And three, Sanchez really upped his walk rate this year. His 12.3% walk rate is far higher than last year’s 7.6% walk rate. Gary drew 40 walks (one intentional) in 525 plate appearances last year. He drew 46 walks (zero intentional) in 374 plate appearances this year. I don’t think there’s a physical deficiency here. It’s not like Sanchez lost strength. The adjustment this offseason figures to be more mechanical and more about approach.
“They were pitching me very tough throughout the whole season. They were executing very good pitches that were out of the strike zone, but I was swinging at them,” said Sanchez to Randy Miller a few weeks ago. “That’s one of the things that I want to work on in the offseason. Command the strike zone better. Be a more selective hitter.”
The Passed Ball Hysteria
I hate passed balls and wild pitches. I watch an embarrassing amount of baseball and it seems to me the official scorer is guessing half the time. I’ve seen pitches skip through the catcher’s legs be called wild pitches and pitches in the other batter’s box be called a passed ball. I am for combining passed balls and wild pitches into one “passed pitches” stat that gets assigned to both the pitcher and catcher. Takes all the guesswork out of official scoring. /end rant
Anyway, Sanchez allowed 18 passed balls (63 passed pitches) in 653 innings this year after allowing 16 passed balls (69 passed pitches) in 881 innings last year. He went from one passed pitch every 12.8 innings to one every 10.4 innings. That’s one extra passed pitch every four games or so. Sanchez’s blocking issues came to a head one night in Oakland in early September, when four passed pitches (two passed balls and two wild pitches, officially) got by him in the first inning.
It’s easy to make excuses for Sanchez’s poor blocking. For starters, the Yankees have a pitching staff that isn’t easy to catch. The Yankees had the highest average fastball velocity (94.9 mph) and third highest average breaking ball spin rate (2,517 rpm) in baseball this year. That’s a lot of high-octane heaters and a lot of high-spinning breakers. Catching this pitching staff is not easy.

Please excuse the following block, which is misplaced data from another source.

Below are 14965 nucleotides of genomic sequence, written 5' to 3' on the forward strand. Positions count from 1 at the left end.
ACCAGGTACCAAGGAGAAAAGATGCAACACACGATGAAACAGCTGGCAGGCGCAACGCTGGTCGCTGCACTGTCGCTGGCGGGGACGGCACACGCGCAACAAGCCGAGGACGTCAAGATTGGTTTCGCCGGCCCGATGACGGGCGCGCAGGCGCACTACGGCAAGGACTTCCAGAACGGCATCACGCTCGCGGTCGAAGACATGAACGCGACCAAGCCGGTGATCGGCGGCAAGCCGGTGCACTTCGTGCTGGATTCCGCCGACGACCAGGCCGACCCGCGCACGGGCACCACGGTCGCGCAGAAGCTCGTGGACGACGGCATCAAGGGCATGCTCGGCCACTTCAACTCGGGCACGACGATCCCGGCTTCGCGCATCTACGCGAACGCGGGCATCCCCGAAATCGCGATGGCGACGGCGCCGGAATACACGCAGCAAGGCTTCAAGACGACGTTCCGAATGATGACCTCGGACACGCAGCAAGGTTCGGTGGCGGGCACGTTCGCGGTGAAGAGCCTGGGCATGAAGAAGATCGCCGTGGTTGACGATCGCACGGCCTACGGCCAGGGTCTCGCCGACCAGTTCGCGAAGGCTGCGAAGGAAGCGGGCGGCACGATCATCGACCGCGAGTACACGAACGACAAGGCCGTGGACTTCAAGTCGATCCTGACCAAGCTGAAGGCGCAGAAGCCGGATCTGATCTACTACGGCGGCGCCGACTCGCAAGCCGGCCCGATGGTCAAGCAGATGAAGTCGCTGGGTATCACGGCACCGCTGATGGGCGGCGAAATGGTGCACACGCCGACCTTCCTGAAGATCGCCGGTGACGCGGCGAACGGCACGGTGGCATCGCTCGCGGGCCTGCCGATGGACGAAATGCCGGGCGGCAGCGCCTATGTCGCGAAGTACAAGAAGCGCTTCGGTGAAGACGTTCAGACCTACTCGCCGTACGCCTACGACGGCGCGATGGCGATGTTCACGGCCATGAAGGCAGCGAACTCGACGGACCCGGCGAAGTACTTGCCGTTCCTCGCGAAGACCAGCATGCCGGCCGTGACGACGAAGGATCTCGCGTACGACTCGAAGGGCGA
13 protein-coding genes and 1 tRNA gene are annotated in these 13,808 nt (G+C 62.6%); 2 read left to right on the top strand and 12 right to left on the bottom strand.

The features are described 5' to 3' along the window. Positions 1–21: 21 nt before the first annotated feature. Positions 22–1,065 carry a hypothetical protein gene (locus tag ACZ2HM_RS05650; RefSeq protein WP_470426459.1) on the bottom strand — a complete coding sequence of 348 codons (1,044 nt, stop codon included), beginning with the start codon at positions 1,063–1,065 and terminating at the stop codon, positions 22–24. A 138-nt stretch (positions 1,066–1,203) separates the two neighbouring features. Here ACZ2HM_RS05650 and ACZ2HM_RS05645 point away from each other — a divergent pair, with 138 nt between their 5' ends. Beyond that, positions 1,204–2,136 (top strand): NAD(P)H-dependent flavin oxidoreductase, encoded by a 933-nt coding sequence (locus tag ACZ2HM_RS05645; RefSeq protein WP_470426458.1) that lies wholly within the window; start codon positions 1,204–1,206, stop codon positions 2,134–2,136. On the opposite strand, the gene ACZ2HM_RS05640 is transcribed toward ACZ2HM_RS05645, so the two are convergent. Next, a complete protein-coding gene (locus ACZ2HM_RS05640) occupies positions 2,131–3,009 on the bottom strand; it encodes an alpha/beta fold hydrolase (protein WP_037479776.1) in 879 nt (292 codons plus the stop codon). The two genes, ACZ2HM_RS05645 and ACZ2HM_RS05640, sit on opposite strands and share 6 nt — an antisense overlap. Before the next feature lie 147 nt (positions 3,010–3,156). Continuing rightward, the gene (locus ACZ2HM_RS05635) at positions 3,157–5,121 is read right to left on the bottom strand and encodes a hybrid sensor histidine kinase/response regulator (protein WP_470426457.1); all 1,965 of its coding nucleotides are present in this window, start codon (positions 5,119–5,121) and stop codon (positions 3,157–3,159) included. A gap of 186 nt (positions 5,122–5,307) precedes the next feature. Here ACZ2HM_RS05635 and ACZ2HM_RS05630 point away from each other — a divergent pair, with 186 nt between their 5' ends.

Secondly, MLB limited mound visits this season and that means fewer conversations — remember how often Sanchez visited the mound last year? — and thus greater potential for cross-ups. We saw a lot of them this year with Gary behind the plate. And third, pretty much every team is paranoid about sign-stealing this days and uses multiple signs with no one on. That also increases the chances of a cross-up and a ball getting by the catcher. I mean, look at the postseason. There seemed to be two or three balls getting by the catcher every game.
All of that should be considered when evaluating Sanchez’s blocking. Now, that all said, he is still really bad at it. People are quick to call Gary lazy the same way they were quick to call Robinson Cano lazy (gee, wonder what the connection is there) but, to me, this is a technique problem more than anything. For example, I have no idea what Sanchez is doing with his right leg here: